Virtual Reality

Dexmo exoskeleton-for-the-hand gives computer interfacing the finger(s)

Dexmo exoskeleton-for-the-hand...
The Dexmo Classic (left) and F2
The Dexmo Classic (left) and F2
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The Dexmo Classic (left) and F2
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The Dexmo Classic (left) and F2
Both models are wireless, communicating with the user's computer via Bluetooth
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Both models are wireless, communicating with the user's computer via Bluetooth
The Dexmo F2 adds force feedback to the equation
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The Dexmo F2 adds force feedback to the equation

What happens when you're immersed in a virtual world – such as a game – and you want to use your real-world fingers to control your virtual fingers in that world? Well, we've already seen a number of sensor-equipped gloves, but China's Dexta Robotics is taking what it claims is a more cost-effective approach. Its Dexmo is an exoskeleton for your hand, which can even provide the user with a limited sense of touch.

The base model, the Dexmo Classic, utilizes relatively inexpensive rotational sensors to capture the movements of your hand in 11 degrees of freedom. This includes the rotation of the thumb, the bending of the individual fingers, and the degree to which they split apart from one another. It also uses a single IMU (inertial measurement unit) to track the hand's movement through space on X, Y and Z axes.

With this version, users can do things like manipulating the individual fingers of on-screen avatars, creating animated hand models, controlling real-world robotic devices or software using finger gestures, or even translating American Sign Language gestures to text.

The Dexmo F2 adds force feedback to the equation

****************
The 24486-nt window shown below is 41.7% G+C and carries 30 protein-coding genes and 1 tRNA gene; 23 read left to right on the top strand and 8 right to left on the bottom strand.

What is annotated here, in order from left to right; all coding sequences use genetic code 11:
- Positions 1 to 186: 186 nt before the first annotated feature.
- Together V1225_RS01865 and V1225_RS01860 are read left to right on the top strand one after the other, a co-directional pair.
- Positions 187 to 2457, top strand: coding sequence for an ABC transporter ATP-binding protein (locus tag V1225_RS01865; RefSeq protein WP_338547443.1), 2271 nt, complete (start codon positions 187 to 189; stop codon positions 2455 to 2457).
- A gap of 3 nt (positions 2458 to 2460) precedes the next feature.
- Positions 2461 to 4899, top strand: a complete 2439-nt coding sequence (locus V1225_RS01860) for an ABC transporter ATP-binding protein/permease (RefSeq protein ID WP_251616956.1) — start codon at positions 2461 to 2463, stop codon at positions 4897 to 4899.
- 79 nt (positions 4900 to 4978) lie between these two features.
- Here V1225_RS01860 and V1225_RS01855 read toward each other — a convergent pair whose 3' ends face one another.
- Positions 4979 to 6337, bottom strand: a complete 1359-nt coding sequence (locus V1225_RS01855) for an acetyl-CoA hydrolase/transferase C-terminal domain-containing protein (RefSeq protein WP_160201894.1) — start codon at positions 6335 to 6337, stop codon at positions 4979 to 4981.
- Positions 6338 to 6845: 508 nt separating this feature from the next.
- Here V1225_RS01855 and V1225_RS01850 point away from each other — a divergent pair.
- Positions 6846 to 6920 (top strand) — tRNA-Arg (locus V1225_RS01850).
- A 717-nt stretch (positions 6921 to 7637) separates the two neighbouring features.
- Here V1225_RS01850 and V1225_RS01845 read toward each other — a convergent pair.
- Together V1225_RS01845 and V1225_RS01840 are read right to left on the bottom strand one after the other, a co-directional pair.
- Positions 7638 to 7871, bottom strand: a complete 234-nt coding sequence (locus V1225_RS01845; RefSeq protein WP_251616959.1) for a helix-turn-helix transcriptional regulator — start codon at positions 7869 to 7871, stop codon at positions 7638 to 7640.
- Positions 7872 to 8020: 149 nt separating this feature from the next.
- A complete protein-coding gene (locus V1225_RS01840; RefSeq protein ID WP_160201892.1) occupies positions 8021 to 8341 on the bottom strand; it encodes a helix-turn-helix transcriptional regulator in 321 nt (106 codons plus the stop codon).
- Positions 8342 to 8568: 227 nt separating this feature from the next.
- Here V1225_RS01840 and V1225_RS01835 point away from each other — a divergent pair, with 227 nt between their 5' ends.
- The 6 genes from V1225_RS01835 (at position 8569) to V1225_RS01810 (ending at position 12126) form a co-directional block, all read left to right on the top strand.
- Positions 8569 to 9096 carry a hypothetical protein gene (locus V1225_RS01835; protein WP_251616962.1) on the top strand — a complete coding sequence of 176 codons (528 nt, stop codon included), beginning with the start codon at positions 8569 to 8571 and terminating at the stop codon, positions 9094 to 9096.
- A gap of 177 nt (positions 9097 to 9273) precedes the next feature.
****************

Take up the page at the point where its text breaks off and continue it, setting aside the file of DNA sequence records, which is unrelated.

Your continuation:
The Dexmo F2 adds force feedback to the equation

The Dexmo F2, however, adds force feedback to the equation. It does so via actuator-controlled disc brakes in the device's individual finger joints, which physically keep one or more of the user's real fingers from moving when the corresponding virtual fingers come up against a virtual object.

This feature allows users to get the sensation of actually pressing or holding onto computer-generated items, although it does only work in an on/off fashion – either the joints move freely, or not at all.

Both models are wireless, communicating with the user's computer via Bluetooth.

They're also both currently the subject of a Kickstarter campaign, aimed at raising production funds. A pledge of US$65 will get you a development kit that includes a Dexmo Classic, while $159 is required for a kit with an F2. Assuming all goes according to plans, shipping is scheduled for next June.

You can see the two Dexmo exoskeletons in use, in the following pitch video.

Sources: Dexta Robotics, Kickstarter

3 comments
zevulon
the crazy irony of this is , if i recall propertly, the original occulus was only on kickstarter 2 years ago asking for 1 million dollars. they got bought for 2 billion by fakebook and now dexmo is asking 200k for building an accesory. this is either an accelerating tidal wave of productivity or something else like a bunch of money getting tossed at VR without VR really coming to fruition anytime in the next 20 years. ......seems like the former. but plenty of money will seemingly be wasted along the way. ......
EddieG
When NASA conceptualized the space station in the 80s, a glove like this was developed. This eventually became the Nintendo Power Glove. The idea has been around for 30 years, although it has yet to be put to good use. Everything old is new.
Expanded Viewpoint
Back in the early 80s, there was a promo for some TV show on a PBS station, I think it was called Next Step, but it might have been The Discovery Channel. Anyways, there was about a 2 second long clip of a man moving his fingers, dragging them on some surface, and a mechanical hand was mimicking his movements. I never saw the program that clip was taken from like most of the other clips in the ad, but it was really cool to see a sort of Terminator like hand moving like that. And that was before Ahhnold was chasing down women to liquidate! Randy